Aug 26, 2016 Chris rated it liked it  ·  review of another edition
Reading this so soon after Capital, I couldn't help but internally compare the two. It's a fruitful exercise. Both are written by academics, for a broad audience, on the subject of wealth. Both take a liberal frame for their subject—in spite of Stanley & Danko hating on the IRS from time to time, they're less interested in exalting the entrepreneur than castigating the spendthrift.*

Although Piketty's canvas is very broad, the comparison really shows just how narrow Stanley & Danko's con
Zachary Slayback
This is an excellent, data-backed look at what the wealthy look like in the United States. Contrary to popular belief, most wealthy people do not drive Teslas and eat caviar. They are not tech CEOs or Wall Street financiers. They are small business owners and self-employed professionals who probably drive a 3-year old BMW or a Ford pickup truck or SUV. They probably wear a Seiko watch, not a Rolex. They probably wear a suit bought from Men's Wearhouse, not Brooks Brothers. They probably have a r ...more
Feb 03, 2008 Jared rated it liked it  ·  review of another edition
Thomas Stanley and William Danko teach the average American about the elusive habits of the wealthy upper-class in The Millionaire Next Door. Although they didn’t tell me anything I felt like I didn’t already know, I appreciated that they conducted research and presented hard data that backup up the intuition about the wealthy.

You should guess that small business owners compose the largest group of millionaires in America. Also, it has always been obvious to me that the people who save and inve
Ivan Voras
Basically, the only sure way to get rich is by working hard and spending next to nothing. Everything else is luck.

The book is excellent in dispensing with some myths which surround the notion of someone being wealthy, and what wealthy people actually do with their lives. Most people will not like the (statistically backed) conclusions.
Jul 04, 2010 Brent rated it really liked it  ·  review of another edition
An interesting analysis of the life style behaviors that are statistically correlated with high levels of wealth. The authors do a great job of exposing the differences between appearing wealthy and actually being wealthy. Many Americans associate conspicuous consumption of luxury goods and services with wealth. But the authors demonstrate that the truly wealthy are far more likely to live in modest homes with middle class automobiles and clothing. While those with luxury homes, jewelry, clothes ...more
Jan 12, 2013 Doreen rated it really liked it  ·  review of another edition
Recommends it for: everyone
Recommended to Doreen by: saw it at the library
Mindful purchasing, delayed gratification, living below one's means, saving and investing concepts?! Of course not! Actually, I love the information provided in this book and I am impressed with how well that information is presented here. The facts and advice are sound and necessary to every income-generating, merchandise-acquiring, bill-paying person alive!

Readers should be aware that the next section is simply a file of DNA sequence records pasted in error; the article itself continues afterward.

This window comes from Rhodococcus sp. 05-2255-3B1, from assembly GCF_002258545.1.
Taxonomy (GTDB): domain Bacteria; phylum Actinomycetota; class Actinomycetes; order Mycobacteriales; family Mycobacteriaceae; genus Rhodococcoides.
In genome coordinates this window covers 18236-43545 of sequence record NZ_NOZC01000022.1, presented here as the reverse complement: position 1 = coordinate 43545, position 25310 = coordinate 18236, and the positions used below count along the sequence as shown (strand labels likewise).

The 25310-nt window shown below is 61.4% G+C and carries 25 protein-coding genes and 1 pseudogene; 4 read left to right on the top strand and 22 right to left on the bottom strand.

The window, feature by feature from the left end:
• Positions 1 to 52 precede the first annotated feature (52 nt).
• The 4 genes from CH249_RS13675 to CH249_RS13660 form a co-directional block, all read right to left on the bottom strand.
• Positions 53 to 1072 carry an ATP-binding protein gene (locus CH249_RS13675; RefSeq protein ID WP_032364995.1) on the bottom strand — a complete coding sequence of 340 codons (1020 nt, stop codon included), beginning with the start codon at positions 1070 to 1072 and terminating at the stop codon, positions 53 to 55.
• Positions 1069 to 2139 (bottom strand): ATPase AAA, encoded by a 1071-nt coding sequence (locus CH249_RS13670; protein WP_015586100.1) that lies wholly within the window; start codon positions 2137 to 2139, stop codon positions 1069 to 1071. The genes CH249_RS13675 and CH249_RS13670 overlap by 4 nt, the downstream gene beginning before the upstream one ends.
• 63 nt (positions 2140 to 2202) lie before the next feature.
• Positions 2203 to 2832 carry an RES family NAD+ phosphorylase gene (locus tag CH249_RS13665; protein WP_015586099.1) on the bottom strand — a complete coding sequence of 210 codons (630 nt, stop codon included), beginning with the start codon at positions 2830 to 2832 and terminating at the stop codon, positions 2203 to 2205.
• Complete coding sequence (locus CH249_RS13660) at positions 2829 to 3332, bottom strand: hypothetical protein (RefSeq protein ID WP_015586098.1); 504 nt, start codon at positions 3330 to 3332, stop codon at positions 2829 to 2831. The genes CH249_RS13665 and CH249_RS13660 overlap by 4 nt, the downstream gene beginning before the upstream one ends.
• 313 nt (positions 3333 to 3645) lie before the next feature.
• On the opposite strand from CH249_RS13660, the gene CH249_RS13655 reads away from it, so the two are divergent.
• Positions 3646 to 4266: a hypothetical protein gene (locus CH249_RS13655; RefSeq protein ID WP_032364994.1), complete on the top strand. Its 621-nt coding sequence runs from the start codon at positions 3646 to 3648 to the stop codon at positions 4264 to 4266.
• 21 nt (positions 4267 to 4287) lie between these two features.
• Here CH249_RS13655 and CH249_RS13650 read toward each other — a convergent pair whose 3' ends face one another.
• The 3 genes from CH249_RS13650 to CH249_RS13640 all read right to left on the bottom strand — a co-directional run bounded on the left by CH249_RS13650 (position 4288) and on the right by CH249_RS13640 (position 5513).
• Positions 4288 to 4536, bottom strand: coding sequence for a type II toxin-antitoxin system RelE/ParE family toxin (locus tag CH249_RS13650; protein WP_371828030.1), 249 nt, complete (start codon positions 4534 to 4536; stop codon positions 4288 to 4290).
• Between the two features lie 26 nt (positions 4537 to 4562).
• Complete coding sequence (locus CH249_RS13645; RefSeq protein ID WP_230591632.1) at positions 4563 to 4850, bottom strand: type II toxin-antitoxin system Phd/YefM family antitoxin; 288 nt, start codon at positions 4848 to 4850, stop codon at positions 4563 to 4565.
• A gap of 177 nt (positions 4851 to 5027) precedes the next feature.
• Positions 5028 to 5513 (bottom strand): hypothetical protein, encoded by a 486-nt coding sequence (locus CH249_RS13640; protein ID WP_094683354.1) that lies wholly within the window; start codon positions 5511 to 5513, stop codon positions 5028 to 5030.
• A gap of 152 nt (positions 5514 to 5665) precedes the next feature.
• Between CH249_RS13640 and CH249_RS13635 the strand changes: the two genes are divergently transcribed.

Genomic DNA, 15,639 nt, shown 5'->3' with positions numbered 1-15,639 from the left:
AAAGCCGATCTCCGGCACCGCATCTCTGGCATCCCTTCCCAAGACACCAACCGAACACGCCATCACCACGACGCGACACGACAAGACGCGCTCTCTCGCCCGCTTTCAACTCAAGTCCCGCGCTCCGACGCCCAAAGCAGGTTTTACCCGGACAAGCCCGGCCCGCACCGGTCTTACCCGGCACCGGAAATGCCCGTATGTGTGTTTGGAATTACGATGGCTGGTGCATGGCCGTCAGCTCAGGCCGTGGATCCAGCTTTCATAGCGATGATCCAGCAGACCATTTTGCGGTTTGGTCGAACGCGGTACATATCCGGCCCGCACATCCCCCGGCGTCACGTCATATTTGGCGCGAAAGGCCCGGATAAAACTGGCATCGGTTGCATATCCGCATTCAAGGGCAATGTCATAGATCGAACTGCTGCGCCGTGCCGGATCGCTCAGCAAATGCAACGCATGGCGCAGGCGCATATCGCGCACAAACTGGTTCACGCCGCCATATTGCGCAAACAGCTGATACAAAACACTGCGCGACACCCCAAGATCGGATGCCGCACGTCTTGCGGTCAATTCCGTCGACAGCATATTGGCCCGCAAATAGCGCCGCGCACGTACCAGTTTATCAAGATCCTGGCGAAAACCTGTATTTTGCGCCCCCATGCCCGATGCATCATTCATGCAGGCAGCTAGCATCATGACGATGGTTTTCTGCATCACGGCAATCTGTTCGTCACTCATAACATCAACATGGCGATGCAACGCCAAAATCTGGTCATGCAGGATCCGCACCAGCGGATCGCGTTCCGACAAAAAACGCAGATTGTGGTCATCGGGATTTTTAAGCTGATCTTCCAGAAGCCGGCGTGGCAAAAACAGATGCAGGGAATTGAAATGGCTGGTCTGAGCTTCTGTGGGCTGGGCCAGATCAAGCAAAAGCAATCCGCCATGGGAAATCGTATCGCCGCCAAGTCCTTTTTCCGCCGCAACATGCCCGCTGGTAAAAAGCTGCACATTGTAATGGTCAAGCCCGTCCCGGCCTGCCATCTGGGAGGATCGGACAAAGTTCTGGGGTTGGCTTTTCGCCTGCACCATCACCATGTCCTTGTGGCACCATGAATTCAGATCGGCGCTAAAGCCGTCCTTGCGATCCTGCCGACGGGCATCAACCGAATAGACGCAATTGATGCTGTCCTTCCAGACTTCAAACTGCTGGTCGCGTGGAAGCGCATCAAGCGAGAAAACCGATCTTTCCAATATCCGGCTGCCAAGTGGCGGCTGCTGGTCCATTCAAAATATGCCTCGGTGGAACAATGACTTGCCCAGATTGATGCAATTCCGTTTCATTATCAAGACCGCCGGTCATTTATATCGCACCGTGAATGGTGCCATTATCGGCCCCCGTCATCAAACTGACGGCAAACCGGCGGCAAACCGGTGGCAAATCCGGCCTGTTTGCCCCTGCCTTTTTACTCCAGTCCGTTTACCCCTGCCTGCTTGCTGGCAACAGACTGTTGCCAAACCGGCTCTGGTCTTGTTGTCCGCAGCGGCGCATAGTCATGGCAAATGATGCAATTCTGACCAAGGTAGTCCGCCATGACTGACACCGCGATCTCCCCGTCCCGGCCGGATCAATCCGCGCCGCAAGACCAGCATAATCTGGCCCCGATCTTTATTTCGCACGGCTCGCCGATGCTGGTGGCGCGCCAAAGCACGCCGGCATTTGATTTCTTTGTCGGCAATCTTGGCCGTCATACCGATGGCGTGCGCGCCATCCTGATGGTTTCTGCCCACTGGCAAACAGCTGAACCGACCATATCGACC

And the title is so true...the person driving a new, luxury car every two years, taking the most extravagant and frequent vac
Mar 09, 2015 Gramarye rated it liked it  ·  review of another edition
Shelves: economics
The main trouble I have with The Millionaire Next Door is the same trouble I have with other personal finance books, aimed at a US market, that emphasise the values of entrepreneurship: the remarkable stumbling block that lack of universal health insurance -- or indeed, any health insurance not tied to employment -- has presented for any number of would-be millionaires. The authors hint at this when they mention that of their average (male) millionaire case study, the number-one employment for s ...more
Jun 01, 2011 Ginny rated it it was amazing  ·  review of another edition
The American Millionaire: Huge houses, luxury cars, lavish wardrobes, $10,000 watches, expensive haircuts, unrestrained shopping sprees...right?


It turns out that a large percentage of millionaires are pretty boring. They tend to be the “F” word: Frugal. They tend to live in average neighborhoods, bargain shop for used cars, shop at stores like JCPenney and Sears, get $17 haircuts, and the snore list goes on and on.

“The Millionaire Next Door” chronicles the findings of the longest runnin
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Dr. Thomas J. Stanley began studying the affluent in 1973. Stanley was a marketing professor at Georgia State University, a public speaker and consultant on selling to the rich.

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“Whatever your income, always live below your means.” 32 likes
“Good health, longevity, happiness, a loving family, self-reliance, fine friends … if you [have] five, you’re a rich man….” 25 likes